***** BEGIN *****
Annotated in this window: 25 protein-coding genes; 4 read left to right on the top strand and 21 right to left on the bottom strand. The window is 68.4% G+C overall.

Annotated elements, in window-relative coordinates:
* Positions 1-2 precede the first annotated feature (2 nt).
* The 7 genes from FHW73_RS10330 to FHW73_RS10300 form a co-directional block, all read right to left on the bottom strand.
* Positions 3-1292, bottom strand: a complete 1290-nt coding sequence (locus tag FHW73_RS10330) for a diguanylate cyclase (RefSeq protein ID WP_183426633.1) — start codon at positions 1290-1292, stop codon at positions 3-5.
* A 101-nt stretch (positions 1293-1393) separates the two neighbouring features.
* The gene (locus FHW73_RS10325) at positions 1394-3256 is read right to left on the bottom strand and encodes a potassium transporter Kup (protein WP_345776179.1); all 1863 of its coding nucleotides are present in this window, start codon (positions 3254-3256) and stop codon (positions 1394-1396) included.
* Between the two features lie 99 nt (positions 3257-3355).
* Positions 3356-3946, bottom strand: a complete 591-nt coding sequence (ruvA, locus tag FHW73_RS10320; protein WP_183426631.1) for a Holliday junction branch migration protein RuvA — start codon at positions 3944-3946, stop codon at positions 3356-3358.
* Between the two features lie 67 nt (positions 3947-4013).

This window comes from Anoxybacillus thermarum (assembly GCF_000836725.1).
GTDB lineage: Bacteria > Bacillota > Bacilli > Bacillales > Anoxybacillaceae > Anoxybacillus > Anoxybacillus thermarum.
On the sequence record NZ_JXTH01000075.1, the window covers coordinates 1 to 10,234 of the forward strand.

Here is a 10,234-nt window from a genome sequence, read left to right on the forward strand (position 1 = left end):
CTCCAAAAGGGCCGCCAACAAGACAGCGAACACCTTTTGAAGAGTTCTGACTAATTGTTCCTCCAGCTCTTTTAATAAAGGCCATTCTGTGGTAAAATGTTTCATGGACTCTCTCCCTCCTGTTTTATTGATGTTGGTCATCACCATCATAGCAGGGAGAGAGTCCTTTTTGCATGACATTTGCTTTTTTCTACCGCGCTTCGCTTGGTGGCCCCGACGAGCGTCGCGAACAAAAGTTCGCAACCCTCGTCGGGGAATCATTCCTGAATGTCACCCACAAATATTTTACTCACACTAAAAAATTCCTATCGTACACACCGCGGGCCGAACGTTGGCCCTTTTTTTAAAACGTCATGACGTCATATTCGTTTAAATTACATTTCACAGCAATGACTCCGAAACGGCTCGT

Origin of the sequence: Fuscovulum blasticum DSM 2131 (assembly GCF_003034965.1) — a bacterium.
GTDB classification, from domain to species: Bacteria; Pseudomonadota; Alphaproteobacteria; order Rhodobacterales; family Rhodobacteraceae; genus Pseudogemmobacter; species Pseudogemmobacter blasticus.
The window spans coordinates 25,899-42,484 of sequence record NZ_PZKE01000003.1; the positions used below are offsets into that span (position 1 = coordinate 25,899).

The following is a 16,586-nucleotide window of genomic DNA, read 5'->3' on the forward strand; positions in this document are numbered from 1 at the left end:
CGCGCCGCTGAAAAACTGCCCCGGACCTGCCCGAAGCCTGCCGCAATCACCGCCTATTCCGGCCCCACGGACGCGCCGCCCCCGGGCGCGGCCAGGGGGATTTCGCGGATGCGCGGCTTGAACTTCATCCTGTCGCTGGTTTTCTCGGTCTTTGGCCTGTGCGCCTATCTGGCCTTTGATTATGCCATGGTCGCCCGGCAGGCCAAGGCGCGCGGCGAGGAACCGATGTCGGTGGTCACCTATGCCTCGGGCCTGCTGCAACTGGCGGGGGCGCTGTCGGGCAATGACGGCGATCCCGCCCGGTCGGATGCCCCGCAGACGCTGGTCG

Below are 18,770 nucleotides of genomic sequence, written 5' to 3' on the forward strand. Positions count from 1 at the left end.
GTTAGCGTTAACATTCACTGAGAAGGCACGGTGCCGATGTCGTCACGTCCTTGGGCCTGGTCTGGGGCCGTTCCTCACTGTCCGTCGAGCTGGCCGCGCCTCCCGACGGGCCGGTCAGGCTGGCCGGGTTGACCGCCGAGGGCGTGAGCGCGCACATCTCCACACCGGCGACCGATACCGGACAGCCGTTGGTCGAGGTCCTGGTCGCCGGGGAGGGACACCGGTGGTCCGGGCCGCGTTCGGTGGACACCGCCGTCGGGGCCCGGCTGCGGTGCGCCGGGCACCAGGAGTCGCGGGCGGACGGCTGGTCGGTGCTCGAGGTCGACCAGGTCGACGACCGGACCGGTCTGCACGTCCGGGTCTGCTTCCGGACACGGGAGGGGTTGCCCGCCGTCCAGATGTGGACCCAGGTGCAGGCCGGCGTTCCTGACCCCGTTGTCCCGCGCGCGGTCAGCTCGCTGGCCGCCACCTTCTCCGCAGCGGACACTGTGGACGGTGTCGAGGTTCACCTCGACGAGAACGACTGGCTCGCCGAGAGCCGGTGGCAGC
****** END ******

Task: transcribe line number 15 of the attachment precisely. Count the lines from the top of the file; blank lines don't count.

CTCCAAAAGGGCCGCCAACAAGACAGCGAACACCTTTTGAAGAGTTCTGACTAATTGTTCCTCCAGCTCTTTTAATAAAGGCCATTCTGTGGTAAAATGTTTCATGGACTCTCTCCCTCCTGTTTTATTGATGTTGGTCATCACCATCATAGCAGGGAGAGAGTCCTTTTTGCATGACATTTGCTTTTTTCTACCGCGCTTCGCTTGGTGGCCCCGACGAGCGTCGCGAACAAAAGTTCGCAACCCTCGTCGGGGAATCATTCCTGAATGTCACCCACAAATATTTTACTCACACTAAAAAATTCCTATCGTACACACCGCGGGCCGAACGTTGGCCCTTTTTTTAAAACGTCATGACGTCATATTCGTTTAAATTACATTTCACAGCAATGACTCCGAAACGGCTCGT